Although it’s possible to do some audio editing inside your video editor, sometimes you need the options and working space that only a dedicated audio editor can provide. And if you only need audio editing software on an occasional basis, then it can be very hard to justify the cost of specialist tools such as Adobe Audition.

Audition has it all including multi tracking, all the effects you could want and then the option to add even more using VST plugins. Audition is a great piece of software but paying £20/$20 for a subscription every month means that it needs to earn its keep.

So here are three audio editors that come with a much lower price tag – free. 


Audacity is free, open-source software that can be used on Windows, Mac and Linux. It’s been around for over twenty years and downloaded around a 100 million times. 

This longevity does mean that the interface looks a little dated, but since we are looking for functionality over cool looks, this shouldn’t be a problem. 

And Audacity has truck loads of functionality. There is little you will want to do that this software can’t handle. All the basics are there, of course, including cut, copy, paste and amplitude envelope editing. 

There is also a large line-up of effects and processing tools including noise reduction and vocal isolation. You can also do precise adjustments to the audio speed without changing the pitch so that a piece of audio will run for a fixed period. If you need more, you can also use VST plugins for additional effects and processing. 

Unlike other free audio editors, Audacity can do multi track mixing. If you want to combine elements such as sound effects with music tracks or use music tracks supplied as stems then this is essential. 

In short, Audacity can do almost everything that Audition can do without the hefty price tag. The online manual is professionally written, there are a vast number of tutorial videos online and being open-source software there are no limitations on its use.


WavePad is from NCH who produce a range of audio visual software. It is available for Windows and Mac. 

Although the graphics on WavePad don’t look quite as dated as on Audacity, there is still something a little retro about the look of the software, but all the main functions are there in the toolbar. When you first launch the software there is a useful graphic overlay to help you get started.

All the basics are there such as various built-in effects and the option to add VST and Direct X effects. One of the built-in effects is a text to speech process which produces satisfactory results. Some of the effects supplied by NCH require a further download and after that, annoyingly, a system restart.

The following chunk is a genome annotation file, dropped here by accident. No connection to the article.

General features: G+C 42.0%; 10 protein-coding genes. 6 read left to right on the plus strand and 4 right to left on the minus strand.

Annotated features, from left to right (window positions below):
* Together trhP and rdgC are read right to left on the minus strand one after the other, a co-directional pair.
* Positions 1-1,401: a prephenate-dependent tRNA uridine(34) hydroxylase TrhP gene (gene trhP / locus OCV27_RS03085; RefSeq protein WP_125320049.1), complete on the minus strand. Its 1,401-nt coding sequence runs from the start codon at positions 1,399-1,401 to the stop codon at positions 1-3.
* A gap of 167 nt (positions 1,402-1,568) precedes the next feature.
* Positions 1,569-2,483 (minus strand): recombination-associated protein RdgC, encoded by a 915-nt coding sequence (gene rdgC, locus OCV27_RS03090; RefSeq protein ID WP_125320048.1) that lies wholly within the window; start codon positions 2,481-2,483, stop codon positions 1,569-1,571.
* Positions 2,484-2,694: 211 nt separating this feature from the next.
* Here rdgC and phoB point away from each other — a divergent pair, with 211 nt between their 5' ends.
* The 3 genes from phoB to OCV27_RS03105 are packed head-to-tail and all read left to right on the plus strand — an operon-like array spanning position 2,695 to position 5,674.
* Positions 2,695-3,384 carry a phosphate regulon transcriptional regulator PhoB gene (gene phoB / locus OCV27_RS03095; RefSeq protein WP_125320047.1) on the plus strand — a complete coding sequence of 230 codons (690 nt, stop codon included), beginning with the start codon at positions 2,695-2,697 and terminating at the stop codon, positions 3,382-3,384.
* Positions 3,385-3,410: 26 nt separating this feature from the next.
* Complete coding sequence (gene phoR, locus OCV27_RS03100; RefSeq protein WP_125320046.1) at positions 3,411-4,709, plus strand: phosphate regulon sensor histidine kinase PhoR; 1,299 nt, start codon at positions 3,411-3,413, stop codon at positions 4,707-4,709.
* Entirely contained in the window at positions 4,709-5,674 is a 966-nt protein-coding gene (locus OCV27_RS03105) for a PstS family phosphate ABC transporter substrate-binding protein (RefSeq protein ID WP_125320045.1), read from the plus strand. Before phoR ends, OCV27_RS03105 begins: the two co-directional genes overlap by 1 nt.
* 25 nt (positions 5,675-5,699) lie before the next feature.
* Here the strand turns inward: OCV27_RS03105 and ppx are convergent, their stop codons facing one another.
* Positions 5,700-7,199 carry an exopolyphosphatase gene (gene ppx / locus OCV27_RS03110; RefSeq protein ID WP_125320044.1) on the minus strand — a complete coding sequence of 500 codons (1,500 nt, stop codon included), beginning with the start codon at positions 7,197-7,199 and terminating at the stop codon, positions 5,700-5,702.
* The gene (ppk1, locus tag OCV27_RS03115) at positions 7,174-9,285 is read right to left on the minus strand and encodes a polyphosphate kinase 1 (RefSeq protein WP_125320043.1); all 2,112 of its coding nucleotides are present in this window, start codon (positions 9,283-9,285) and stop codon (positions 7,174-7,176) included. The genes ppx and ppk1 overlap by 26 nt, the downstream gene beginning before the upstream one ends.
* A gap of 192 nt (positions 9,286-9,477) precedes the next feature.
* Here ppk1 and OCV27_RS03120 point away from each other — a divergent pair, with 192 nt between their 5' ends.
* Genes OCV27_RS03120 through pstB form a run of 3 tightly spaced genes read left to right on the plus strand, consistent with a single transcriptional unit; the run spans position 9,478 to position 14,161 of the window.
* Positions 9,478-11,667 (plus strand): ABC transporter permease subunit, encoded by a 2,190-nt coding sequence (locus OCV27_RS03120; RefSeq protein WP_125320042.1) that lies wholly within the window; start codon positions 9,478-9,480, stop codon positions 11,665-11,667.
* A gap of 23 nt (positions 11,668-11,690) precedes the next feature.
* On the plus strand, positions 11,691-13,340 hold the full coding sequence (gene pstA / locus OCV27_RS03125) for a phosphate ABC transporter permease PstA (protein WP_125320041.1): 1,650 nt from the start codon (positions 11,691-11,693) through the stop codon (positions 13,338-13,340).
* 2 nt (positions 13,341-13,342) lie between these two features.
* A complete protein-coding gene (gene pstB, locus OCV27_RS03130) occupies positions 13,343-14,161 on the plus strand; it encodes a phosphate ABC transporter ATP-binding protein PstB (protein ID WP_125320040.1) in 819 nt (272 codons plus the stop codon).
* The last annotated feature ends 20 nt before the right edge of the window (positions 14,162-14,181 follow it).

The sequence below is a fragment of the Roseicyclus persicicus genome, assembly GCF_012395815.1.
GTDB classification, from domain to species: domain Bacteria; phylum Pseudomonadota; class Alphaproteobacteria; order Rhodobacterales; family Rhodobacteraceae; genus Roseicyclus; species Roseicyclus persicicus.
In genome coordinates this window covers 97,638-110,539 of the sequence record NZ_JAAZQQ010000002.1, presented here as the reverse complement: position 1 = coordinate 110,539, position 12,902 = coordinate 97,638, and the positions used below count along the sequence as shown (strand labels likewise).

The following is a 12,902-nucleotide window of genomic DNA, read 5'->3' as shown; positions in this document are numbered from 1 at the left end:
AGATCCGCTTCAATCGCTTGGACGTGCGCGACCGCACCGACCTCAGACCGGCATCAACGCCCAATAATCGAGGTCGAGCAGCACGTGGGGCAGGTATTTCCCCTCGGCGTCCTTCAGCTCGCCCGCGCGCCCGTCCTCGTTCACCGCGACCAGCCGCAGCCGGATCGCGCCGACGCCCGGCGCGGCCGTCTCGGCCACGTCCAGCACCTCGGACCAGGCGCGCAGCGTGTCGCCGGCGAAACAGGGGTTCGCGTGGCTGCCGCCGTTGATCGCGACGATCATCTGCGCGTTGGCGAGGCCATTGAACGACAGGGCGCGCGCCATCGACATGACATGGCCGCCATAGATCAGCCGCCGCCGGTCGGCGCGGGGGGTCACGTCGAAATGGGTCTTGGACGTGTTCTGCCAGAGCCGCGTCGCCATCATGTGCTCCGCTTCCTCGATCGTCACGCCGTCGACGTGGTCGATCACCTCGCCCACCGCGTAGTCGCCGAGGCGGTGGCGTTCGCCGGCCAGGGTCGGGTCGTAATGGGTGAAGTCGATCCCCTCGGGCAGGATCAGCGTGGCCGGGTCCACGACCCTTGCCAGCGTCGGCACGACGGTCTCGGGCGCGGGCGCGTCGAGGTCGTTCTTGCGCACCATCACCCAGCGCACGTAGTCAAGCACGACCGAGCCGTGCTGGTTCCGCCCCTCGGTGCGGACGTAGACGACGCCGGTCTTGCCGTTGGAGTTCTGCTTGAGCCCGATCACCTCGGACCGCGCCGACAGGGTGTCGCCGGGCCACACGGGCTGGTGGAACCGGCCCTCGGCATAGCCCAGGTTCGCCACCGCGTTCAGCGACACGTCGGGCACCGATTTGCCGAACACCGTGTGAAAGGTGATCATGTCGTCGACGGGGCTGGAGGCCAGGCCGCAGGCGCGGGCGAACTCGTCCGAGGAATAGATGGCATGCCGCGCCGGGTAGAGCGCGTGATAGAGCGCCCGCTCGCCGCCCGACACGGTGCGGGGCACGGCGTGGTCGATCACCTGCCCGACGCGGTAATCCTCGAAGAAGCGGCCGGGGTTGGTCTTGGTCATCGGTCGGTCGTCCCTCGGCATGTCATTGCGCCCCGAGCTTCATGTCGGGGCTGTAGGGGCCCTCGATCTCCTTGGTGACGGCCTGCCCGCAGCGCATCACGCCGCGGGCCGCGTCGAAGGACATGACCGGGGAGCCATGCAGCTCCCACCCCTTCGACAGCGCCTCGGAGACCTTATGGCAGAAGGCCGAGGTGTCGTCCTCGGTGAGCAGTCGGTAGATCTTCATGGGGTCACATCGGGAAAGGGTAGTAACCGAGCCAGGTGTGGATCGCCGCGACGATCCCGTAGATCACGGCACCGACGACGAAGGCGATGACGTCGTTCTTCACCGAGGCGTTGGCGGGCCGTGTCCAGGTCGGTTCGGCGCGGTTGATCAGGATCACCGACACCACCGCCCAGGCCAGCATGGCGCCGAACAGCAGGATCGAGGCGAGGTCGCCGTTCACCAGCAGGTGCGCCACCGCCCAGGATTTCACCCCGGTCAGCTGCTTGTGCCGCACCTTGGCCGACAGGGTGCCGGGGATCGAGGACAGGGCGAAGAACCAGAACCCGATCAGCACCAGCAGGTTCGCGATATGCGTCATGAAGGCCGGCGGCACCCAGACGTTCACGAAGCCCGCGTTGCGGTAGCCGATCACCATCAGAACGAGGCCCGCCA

There is no multi track function, although there is an option to do what is called a ‘paste mix’. This can work in some circumstances but lacks the fine editing control that you may need. 

Another issue is that the free version of WavePad is only available for non-commercial use. This is not an issue for home and hobby use, and the upgrade to the professional version is a one off $99 which is often heavily discounted.


Of the three options here ocenaudio has the most modern looking interface and the easiest navigation. All the usual functions are here, plus, of course, the option to add VST effects. Windows, Mac and Linux are supported. 

One big advantage of ocenaudio is real time preview of the effects. With other free editors you must change the parameters of an effect and then preview the changes. With ocenaudio you hear the changes in, say, the equalizer in real time as you make them. The fully featured spectrogram updates in real time too.  

There is also a multi-selection option where you can select several sections of a recording and add processing to just that section. So, for example, you could just normalize the parts of an interview where the interviewee is talking. 

Editing large files is also not a problem. Most editors load the whole of the file into memory at once, slowing down the system, but ocenaudio has an advanced memory management system that can speed up editing of the largest files. 

But again, no multitracking, which could be the key feature you are looking for.


This is a quick round up of the free audio editors I’ve worked with, but there are others. It’s also possible to get free digital audio workstations such as Waveform Free, but these will have a lot of functionality that you may not need.